By Ross Elliott
A number of readers have corrected me on the analysis provided in the original of this post.
Related post: [Opinion: Peak CBD? Where The Urban Jobs Are Going]As they have rightly pointed out, the ABS labour force data surveys place of residence not place of work. My mistake. It’s also been suggested to me that what this means is that the growth in employment showing up in suburban areas really means that people live there but are commuting to work in the inner 5 km ring of our cities. I’ll agree with the correction but not with that conclusion. Here’s why:
The chart that shows growth in the labour force by metro region was this one:
The statistical likelihood of people living in middle or outer areas commuting to the inner city for work is remote and isn’t supported by independent data. The Census is the most reliable source of information on where we work and I went into analysis of where we work, based on the 2011 Census, back in early 2013. You can find it here: "The demography of employment part one: a suburban economy" and also part 2 "Where we work.”
Occupied CBD floorspace rose since the 2011 Census, but from 2013 onward took a dive. The latest data for mid 2016 shows we are now back to where we were in mid 2011. Given the state of the office market now, it is also probable that some of what is technically occupied now is in fact underutilised and not worth trying to lease. Lots of empty workstations. So at least as far as this indicator is concerned, no evidence of jobs growth well over and above the 2011 picture.
The city fringe market (above) has been more resilient over the same period, possibly picking up some relocations from the CBD but this market is still basically where it was in 2011. So no evidence here either of rising employment in the city fringe office markets.
What about business count information as an indicator? The map below is from Macroplan and shows the change (growth and declines) of business with more than 20 employees in the 2011 to 2015 period. The orange dots are declines and the green dots growth. The bigger the circle, the larger the change.
That big orange dot in the middle is the Brisbane CBD, which also aligns with the PCA data. There is evidence of drift from the CBD to city fringe (see the same map zoomed in below) but the general picture here seems to be one of more growth in middle and outer areas than declines. If anything, it suggests inner city business have suffered more losses than gains in this period, while the middle and outer suburbs have seen the opposite.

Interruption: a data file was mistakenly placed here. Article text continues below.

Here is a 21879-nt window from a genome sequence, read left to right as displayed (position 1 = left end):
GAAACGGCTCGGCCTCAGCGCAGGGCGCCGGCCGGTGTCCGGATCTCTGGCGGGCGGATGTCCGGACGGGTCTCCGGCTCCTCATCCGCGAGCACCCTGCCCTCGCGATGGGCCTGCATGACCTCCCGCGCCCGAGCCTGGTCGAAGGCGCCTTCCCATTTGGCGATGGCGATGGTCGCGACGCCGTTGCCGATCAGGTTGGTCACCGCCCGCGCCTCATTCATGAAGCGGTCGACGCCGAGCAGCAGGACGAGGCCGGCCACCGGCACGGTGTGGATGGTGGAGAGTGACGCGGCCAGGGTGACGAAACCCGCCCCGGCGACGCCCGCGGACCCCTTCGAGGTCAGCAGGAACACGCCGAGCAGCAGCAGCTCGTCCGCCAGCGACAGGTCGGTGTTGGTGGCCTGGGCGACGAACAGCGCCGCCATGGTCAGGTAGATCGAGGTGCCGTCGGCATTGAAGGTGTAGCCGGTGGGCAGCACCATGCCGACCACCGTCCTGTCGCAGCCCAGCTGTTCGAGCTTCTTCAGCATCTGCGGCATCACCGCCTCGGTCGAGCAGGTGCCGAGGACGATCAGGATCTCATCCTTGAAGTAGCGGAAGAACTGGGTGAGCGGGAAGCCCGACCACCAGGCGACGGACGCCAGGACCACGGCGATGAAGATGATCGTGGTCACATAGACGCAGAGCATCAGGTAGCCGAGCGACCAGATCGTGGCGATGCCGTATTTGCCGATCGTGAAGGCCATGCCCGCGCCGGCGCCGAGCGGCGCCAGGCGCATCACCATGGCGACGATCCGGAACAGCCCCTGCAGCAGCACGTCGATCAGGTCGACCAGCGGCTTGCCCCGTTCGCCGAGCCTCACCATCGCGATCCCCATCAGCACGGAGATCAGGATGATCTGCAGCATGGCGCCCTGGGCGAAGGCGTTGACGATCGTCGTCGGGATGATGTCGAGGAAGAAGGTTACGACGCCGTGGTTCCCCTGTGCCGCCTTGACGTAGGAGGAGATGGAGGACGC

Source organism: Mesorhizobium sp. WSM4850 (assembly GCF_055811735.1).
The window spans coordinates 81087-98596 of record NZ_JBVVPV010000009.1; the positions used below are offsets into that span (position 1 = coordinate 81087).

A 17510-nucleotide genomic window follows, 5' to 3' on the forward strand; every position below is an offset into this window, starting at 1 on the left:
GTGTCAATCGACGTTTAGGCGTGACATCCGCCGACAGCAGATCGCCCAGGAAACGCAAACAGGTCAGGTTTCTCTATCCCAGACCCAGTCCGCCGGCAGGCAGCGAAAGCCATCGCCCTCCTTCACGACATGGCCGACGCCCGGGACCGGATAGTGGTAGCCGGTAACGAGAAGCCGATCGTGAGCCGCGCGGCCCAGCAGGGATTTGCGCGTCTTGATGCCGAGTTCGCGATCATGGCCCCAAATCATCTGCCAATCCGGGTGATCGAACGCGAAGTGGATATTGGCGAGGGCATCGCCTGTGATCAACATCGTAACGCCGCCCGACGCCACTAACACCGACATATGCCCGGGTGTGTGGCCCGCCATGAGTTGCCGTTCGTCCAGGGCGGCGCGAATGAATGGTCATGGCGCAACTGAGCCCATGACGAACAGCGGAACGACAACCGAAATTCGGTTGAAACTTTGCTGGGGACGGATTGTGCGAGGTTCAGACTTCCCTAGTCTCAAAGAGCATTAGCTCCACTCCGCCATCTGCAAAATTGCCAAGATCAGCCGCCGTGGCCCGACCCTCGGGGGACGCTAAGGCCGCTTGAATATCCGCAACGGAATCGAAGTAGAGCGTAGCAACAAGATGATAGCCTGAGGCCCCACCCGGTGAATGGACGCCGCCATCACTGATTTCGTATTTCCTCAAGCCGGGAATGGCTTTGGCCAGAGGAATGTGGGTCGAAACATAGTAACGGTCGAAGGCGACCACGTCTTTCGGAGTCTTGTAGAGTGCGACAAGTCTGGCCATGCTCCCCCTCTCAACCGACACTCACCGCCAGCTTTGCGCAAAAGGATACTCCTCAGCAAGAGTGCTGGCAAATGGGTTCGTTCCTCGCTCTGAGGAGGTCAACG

Another set of numbers, this time for the 2013 to 2015 period, again showing business data from the ABS and taking in only the growth side of the equation (ie it doesn’t map the losses) for all ‘knowledge worker’ industry classifications of more than 5 employees. First the Sydney picture to hammer home the incredible recent performance of this economy, and for the tendency in this city at least to be driven by a concentration of high end professional service businesses, many in the inner city:
Sydney, I maintain, is atypical. It is becoming ‘HQ Australia’ and our primary international dealing desk. There is a lot of suburban business growth but equally there is a hot bed of action in the CBD, particularly of large firms (green or red in these maps).
The Brisbane story by contrast is different:
The conclusion is that I’m still unconvinced by the supremacy theory of the 5 km ring which holds that in the new economy, all the action’s in the inner city. This, we are assured, is where all the high end jobs are going and “where everyone want to live.’’ The suburbs are viewed with a tinge of disdain as places of lesser economic opportunity and lower quality living.
To me, the evidence is pointing to a suburbanisation of employment, aided by advances in technology and also because the nature of work in the economy is changing. The biggest driver of jobs growth is health care and related jobs. This does not just mean surgeons practising in inner city hospitals but also includes the many more professionals, semi-professional and even low skilled workers occupied in everything from aged care to medical centres to skin clinics or podiatrists. These new jobs are not centralised and gain little to no benefit from large scale clustering. They will look for places to work from in suburban locations – near to where their clients are.
The evidence continues to point to changes in the patterns of employment in our cities. We can either choose to consider all the available evidence and ask “what is this telling us’’ or we can rely on confirmation bias and refer to evidence that supports our pre-existing theories while largely discounting the rest.
What is surprising about this discussion are the sensitivities that surround it. I suppose it’s because this evidence challenges many of the presumptions about inner urban supremacy which are the foundation of much of our planning and urban management and infrastructure allocation.
The debate won’t be settled until the 2016 Census data is released but my bet is that the ratios of inner city employment to metropolitan wide employment will not have grown strongly in favour of the inner city. They may even have contracted. We only have nine or ten months to wait and find out. Anyone up for a $5 scratchie on the outcome?
Ross Elliott has spent close to 30 years in real estate and property roles, and was formerly a State Executive Director and Chief Operating Officer of the PCA, as well a national executive director of the Residential Development Council. He has authored and edited a number of research and policy papers. More at www.rosselliott.com.au